Checked-baggage inspections don't go far enough, some say

Two leading House Democrats say the Transportation Department's plan for tougher airline baggage inspections, scheduled to begin today, falls short of what a post-Sept. 11 law requires.

House Minority Leader Dick Gephardt of Missouri and Rep. Jim Oberstar of Minnesota, top Democrat on the House Transportation Committee, objected to Transportation Secretary Norman Y. Mineta's announcement Wednesday that airlines would meet the congressionally ordered deadline in many cases by refusing to load luggage unless the passenger also boards.

"This decision amounts to a narrow interpretation of the statute and flouts the intent of a law designed to fundamentally change the air safety rules of our country," Gephardt said. "I'm afraid the secretary's announcement is little more than a perpetuation of the status quo."

The two lawmakers said the law passed by Congress and signed by President Bush in November requires bags to be screened for explosives. But only some luggage will be checked with explosive detection machines, bomb-sniffing dogs, hand searches by security agents, or handheld equipment that detects traces of explosives.

As an alternative to actual inspections, airlines can use a passenger-bag match -- a strategy in which no bag will be loaded on an originating flight unless the passenger also boards.

No changes here

This is the approach that will continue to take place at the Cape Girardeau Regional Airport. Airport manager Bruce Loy said local passengers won't see much difference in service in Cape Girardeau.

"There's been a lot of national hoopla about every bag being checked, but that's just not happening," Loy said. "There's just not enough machines out there to do this."

Though the security is tighter nationwide than it was on Sept. 11, not everyone is satisfied with the passenger-bag match system.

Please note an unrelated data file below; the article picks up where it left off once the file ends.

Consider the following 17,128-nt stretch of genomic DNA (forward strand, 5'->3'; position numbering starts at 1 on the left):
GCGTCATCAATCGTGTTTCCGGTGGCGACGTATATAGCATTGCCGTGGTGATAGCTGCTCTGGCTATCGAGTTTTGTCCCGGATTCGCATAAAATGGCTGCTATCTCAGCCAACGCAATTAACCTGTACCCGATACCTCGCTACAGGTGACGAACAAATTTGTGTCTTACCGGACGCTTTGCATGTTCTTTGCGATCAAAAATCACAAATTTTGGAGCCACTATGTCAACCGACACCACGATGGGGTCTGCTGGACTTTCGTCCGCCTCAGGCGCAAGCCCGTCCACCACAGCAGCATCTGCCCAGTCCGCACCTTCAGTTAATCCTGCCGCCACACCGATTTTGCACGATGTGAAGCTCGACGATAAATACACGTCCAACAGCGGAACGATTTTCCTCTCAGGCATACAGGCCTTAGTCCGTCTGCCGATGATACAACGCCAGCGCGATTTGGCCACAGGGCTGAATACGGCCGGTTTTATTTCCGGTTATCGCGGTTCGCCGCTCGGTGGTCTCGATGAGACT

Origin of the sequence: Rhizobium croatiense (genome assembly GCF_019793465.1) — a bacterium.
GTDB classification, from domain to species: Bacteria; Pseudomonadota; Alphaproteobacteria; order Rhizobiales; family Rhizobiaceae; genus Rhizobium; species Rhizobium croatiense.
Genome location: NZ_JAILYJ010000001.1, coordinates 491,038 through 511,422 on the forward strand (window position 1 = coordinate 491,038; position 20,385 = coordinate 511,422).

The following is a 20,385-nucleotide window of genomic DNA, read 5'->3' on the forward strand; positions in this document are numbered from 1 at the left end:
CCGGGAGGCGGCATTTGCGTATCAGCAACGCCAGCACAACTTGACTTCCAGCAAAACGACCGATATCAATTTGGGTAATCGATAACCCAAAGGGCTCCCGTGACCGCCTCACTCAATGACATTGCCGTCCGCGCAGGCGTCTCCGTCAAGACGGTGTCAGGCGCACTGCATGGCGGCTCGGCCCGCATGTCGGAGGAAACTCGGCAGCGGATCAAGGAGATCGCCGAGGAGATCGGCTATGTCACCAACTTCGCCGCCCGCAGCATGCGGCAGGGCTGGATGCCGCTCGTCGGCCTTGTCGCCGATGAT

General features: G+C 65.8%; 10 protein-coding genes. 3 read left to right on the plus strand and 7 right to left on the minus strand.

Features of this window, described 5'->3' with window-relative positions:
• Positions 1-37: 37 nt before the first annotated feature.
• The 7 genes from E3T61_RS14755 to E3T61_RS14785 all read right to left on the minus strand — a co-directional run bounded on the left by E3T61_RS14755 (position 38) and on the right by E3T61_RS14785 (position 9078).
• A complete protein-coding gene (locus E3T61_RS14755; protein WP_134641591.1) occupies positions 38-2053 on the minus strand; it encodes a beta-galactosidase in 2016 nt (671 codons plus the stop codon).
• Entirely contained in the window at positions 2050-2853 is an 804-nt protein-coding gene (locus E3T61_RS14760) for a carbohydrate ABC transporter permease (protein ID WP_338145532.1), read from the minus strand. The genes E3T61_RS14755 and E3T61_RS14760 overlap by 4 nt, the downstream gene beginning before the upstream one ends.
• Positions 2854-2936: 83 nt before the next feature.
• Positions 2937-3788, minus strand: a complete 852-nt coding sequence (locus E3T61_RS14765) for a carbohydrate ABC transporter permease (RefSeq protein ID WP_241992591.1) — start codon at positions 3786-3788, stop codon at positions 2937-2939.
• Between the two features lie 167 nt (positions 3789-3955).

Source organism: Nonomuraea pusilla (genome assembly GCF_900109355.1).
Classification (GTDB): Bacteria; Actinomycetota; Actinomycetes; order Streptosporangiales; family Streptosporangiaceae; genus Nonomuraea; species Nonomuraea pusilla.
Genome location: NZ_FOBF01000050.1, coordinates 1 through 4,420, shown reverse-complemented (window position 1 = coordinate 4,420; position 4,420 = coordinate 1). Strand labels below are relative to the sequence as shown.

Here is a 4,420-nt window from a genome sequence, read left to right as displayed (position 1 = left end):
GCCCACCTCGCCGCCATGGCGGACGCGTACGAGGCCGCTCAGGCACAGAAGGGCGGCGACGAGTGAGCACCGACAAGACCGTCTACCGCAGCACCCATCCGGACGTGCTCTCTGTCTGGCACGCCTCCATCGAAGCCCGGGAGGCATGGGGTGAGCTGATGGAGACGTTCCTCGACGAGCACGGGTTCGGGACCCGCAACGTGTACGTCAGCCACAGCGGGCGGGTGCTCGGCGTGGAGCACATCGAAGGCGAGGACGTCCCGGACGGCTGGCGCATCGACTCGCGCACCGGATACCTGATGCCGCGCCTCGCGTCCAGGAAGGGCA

If a passenger connects to a different plane, the airline does not have to make sure he or she boards the second time before loading the luggage.

That amounts to "an Achilles' heel in the security system," Oberstar said. He said the inspection system "will add significantly to the security of checked baggage. However, it is disappointing that the program falls short of what the new law requires."

Screening ultimate goal

Deputy Transportation Secretary Michael Jackson said the law allows different methods to inspect luggage as officials work toward the Dec. 31 deadline to have all checked bags screened by explosives detection machines.

"That's the endgame that we've got our minds on," Jackson said. "We'll get stronger every week and we'll deploy more tools."

Carol Hallett, president of the Air Transport Association, said security would continue to improve in response to the terrorist attacks.

"It's going to continue to be a safer and safer program as we go forward," said Hallett, whose trade group represents the major airlines. "There are more things being done now. ... It's all for the safety and security and protection of the passengers and crews."

Others praised Mineta's announcement.

"The measures are exactly what we called for in the law," said Rep. John Mica, R-Fla., chairman of the House aviation subcommittee. "There may be some slight delays as far as passenger boarding, but the traveling public is willing to sacrifice a little bit of time for additional safety."

Southeast Missourian staff writer Bob Miller contributed to this report.